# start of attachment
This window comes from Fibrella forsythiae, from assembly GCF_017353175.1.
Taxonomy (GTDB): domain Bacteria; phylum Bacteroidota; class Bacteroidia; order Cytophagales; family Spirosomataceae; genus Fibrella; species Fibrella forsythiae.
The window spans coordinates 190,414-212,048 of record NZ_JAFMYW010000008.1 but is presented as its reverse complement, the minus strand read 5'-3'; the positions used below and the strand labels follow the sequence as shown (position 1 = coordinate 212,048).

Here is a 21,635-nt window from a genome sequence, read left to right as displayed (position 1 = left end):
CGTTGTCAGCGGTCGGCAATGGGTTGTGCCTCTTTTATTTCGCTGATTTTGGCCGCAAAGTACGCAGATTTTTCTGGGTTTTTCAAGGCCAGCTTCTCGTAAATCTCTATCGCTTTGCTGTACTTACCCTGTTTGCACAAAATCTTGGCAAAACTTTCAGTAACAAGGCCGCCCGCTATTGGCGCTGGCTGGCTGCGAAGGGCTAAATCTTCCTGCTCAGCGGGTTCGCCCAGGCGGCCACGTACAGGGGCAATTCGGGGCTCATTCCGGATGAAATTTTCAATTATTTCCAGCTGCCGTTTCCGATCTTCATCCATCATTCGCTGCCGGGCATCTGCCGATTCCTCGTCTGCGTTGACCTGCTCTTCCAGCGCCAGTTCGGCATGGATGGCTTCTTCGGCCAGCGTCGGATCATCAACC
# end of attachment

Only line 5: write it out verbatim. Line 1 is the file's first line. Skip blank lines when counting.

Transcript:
CGTTGTCAGCGGTCGGCAATGGGTTGTGCCTCTTTTATTTCGCTGATTTTGGCCGCAAAGTACGCAGATTTTTCTGGGTTTTTCAAGGCCAGCTTCTCGTAAATCTCTATCGCTTTGCTGTACTTACCCTGTTTGCACAAAATCTTGGCAAAACTTTCAGTAACAAGGCCGCCCGCTATTGGCGCTGGCTGGCTGCGAAGGGCTAAATCTTCCTGCTCAGCGGGTTCGCCCAGGCGGCCACGTACAGGGGCAATTCGGGGCTCATTCCGGATGAAATTTTCAATTATTTCCAGCTGCCGTTTCCGATCTTCATCCATCATTCGCTGCCGGGCATCTGCCGATTCCTCGTCTGCGTTGACCTGCTCTTCCAGCGCCAGTTCGGCATGGATGGCTTCTTCGGCCAGCGTCGGATCATCAACC